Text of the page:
Last week, Thibodeau made an offhanded remark about the officials missing a foul call when Robinson got a concussion against the Rockets.
The TNT broadcast crew never made the officiating or foul calls an issue the entire broadcast.
Randle said he has to curtail his technicals though mouthing off probably doesn’t win friends among the striped shirts.
“I can’t let my techs affect whether we win or lose,’’ Randle said.
Devils whipped by Sharks in Jack Hughes’ return to lineup
The Devils had no answers for the San Jose Shark’s top gun.
Sharks’ leading scorer Timo Meier scored twice, James Reimer made 32 saves and San Jose defeated the New Jersey Devils 5-2 on Tuesday night at Prudential Center in Newark, spoiling Jack Hughes’ return.
Noah Gregor, Jacob Middleton and Erik Karlsson also scored for the Sharks, who have started their five-game road trip at 2-0.
Tomas Tatar and Jesper Bratt scored for the Devils, and Mackenzie Blackwood had 26 saves.
Gregor opened the scoring at 4:26 of the first, beating Blackwood for his first goal of the season. Radim Simek and Marc-Edouard Vlasic assisted.
Middleton made it 2-0 at 4:14 of the second period with his second goal this season, with assists going to Gregor and Alexander Barabanov.
Meier poured it on to make it 3-0 midway through the second on the power play, and Karlsson followed not long after to make it 4-0 San Jose.
Jacob Middleton scores a goal on Mackenzie Blackwood during the Devils’ 5-2 loss to the Sharks.USA TODAY Sports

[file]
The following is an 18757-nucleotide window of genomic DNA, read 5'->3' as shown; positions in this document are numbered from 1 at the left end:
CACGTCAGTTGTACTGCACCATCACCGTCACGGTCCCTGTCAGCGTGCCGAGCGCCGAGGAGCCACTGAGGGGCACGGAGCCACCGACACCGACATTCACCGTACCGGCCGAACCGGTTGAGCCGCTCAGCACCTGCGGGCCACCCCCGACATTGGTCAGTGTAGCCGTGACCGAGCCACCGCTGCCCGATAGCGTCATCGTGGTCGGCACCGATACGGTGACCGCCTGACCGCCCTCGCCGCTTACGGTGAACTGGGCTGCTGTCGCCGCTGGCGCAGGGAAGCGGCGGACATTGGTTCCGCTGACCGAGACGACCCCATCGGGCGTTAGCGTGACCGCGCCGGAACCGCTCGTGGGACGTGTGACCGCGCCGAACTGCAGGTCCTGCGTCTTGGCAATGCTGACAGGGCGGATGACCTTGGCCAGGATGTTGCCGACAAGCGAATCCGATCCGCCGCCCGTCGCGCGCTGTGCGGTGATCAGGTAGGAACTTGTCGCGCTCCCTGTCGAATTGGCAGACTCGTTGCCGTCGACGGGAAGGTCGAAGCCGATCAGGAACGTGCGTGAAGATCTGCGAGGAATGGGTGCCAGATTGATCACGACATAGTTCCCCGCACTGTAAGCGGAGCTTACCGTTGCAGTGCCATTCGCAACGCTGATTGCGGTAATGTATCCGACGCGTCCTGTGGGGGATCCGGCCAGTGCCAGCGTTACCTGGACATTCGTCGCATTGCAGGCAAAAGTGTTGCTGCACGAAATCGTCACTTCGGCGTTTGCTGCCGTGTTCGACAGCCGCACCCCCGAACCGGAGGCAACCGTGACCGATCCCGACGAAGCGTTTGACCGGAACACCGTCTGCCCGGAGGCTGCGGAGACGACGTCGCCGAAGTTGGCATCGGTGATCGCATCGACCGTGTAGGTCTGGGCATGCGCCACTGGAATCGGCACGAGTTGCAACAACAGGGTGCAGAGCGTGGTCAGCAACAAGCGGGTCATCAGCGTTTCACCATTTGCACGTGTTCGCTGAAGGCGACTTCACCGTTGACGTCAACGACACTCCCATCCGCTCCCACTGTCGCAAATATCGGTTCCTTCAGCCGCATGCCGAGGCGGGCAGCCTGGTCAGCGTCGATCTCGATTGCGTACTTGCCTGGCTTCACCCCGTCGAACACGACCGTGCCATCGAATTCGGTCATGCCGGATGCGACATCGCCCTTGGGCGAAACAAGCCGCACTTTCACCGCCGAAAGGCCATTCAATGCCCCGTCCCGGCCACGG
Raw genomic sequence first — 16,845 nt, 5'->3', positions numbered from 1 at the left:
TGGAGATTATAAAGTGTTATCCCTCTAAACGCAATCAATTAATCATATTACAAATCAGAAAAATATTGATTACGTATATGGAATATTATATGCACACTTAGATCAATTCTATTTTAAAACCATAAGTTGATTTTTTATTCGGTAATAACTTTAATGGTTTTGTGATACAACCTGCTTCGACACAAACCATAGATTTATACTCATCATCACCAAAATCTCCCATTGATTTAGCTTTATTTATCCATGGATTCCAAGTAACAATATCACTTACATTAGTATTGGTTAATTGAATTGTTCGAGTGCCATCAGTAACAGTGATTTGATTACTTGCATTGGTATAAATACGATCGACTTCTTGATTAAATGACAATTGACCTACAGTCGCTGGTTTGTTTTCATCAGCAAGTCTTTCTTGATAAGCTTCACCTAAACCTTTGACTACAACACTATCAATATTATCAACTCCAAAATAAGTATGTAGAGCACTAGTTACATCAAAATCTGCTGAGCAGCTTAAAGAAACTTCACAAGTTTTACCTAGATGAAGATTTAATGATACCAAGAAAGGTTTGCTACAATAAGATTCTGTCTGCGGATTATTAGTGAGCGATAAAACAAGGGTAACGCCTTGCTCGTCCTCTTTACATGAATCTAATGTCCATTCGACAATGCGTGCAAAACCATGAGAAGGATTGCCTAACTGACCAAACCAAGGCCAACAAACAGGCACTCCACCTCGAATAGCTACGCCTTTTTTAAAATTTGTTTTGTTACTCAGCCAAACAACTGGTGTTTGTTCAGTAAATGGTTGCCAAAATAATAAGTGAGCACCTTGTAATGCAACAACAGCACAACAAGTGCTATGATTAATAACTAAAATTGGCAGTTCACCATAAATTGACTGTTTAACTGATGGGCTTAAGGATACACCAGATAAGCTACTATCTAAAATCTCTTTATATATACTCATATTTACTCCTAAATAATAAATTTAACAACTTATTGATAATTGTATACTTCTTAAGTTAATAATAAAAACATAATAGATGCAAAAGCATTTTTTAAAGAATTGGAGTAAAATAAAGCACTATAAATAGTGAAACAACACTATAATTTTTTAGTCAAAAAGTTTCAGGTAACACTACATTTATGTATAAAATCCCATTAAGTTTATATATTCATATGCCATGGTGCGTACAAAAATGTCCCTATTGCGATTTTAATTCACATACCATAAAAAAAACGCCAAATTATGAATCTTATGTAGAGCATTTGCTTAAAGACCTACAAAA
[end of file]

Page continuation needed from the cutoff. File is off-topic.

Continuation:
Despite having Hughes back in the lineup for the first time since the second game of the season, the Devils offered a minimal offensive attack against the Sharks until the third period.
Tatar ruined Reimer’s shutout bid with his fourth goal at 9:12 of the third. Pavel Zacha and Devils captain Nico Hischier assisted, the 100th career assist for the 22-year-old.
Bratt then made it a 4-2 game with his sixth goal at 12:49, and Andreas Johnsson had the lone assist.
Meier’s second goal of the game (his team-leading 11th goal of the season) came with three minutes left in the third.
The Devils announced earlier Tuesday that the 20-year-old Hughes agreed to an eight-year, $64 million contract extension that starts next season after his three-year entry level pact expires. Hughes was the first overall pick by the Devils in the 2019 draft. He missed 17 games after suffering a shoulder injury on Oct. 19 against Seattle.